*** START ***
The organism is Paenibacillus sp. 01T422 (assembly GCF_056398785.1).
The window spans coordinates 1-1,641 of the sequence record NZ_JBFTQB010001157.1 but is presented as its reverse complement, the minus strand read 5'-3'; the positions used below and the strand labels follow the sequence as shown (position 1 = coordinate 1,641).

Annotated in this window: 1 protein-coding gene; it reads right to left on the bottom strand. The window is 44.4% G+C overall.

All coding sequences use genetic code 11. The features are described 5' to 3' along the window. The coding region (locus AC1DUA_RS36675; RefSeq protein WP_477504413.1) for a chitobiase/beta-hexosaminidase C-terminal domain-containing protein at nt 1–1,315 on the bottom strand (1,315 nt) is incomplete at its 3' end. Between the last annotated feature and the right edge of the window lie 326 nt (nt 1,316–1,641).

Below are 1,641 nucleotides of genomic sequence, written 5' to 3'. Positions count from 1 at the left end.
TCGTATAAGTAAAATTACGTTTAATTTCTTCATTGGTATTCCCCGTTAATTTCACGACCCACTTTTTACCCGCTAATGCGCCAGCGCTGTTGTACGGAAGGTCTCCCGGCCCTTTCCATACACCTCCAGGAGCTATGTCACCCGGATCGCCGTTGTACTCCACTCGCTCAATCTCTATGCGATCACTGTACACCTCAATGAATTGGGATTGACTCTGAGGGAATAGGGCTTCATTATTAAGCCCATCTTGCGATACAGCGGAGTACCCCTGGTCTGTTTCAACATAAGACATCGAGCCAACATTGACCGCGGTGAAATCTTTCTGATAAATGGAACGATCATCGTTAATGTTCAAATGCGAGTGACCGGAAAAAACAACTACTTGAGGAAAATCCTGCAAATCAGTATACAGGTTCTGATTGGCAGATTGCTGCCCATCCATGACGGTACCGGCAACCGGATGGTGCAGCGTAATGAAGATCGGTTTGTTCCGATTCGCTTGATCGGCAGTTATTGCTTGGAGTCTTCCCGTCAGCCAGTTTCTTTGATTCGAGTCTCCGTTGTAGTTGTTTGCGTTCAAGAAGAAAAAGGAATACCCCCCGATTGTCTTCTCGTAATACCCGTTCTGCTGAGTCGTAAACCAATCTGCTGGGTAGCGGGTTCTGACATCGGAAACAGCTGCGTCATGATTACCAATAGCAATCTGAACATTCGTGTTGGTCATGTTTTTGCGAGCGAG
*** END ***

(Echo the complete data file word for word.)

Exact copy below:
The organism is Paenibacillus sp. 01T422 (assembly GCF_056398785.1).
The window spans coordinates 1-1,641 of the sequence record NZ_JBFTQB010001157.1 but is presented as its reverse complement, the minus strand read 5'-3'; the positions used below and the strand labels follow the sequence as shown (position 1 = coordinate 1,641).

Annotated in this window: 1 protein-coding gene; it reads right to left on the bottom strand. The window is 44.4% G+C overall.

All coding sequences use genetic code 11. The features are described 5' to 3' along the window. The coding region (locus AC1DUA_RS36675; RefSeq protein WP_477504413.1) for a chitobiase/beta-hexosaminidase C-terminal domain-containing protein at nt 1–1,315 on the bottom strand (1,315 nt) is incomplete at its 3' end. Between the last annotated feature and the right edge of the window lie 326 nt (nt 1,316–1,641).

Below are 1,641 nucleotides of genomic sequence, written 5' to 3'. Positions count from 1 at the left end.
TCGTATAAGTAAAATTACGTTTAATTTCTTCATTGGTATTCCCCGTTAATTTCACGACCCACTTTTTACCCGCTAATGCGCCAGCGCTGTTGTACGGAAGGTCTCCCGGCCCTTTCCATACACCTCCAGGAGCTATGTCACCCGGATCGCCGTTGTACTCCACTCGCTCAATCTCTATGCGATCACTGTACACCTCAATGAATTGGGATTGACTCTGAGGGAATAGGGCTTCATTATTAAGCCCATCTTGCGATACAGCGGAGTACCCCTGGTCTGTTTCAACATAAGACATCGAGCCAACATTGACCGCGGTGAAATCTTTCTGATAAATGGAACGATCATCGTTAATGTTCAAATGCGAGTGACCGGAAAAAACAACTACTTGAGGAAAATCCTGCAAATCAGTATACAGGTTCTGATTGGCAGATTGCTGCCCATCCATGACGGTACCGGCAACCGGATGGTGCAGCGTAATGAAGATCGGTTTGTTCCGATTCGCTTGATCGGCAGTTATTGCTTGGAGTCTTCCCGTCAGCCAGTTTCTTTGATTCGAGTCTCCGTTGTAGTTGTTTGCGTTCAAGAAGAAAAAGGAATACCCCCCGATTGTCTTCTCGTAATACCCGTTCTGCTGAGTCGTAAACCAATCTGCTGGGTAGCGGGTTCTGACATCGGAAACAGCTGCGTCATGATTACCAATAGCAATCTGAACATTCGTGTTGGTCATGTTTTTGCGAGCGAG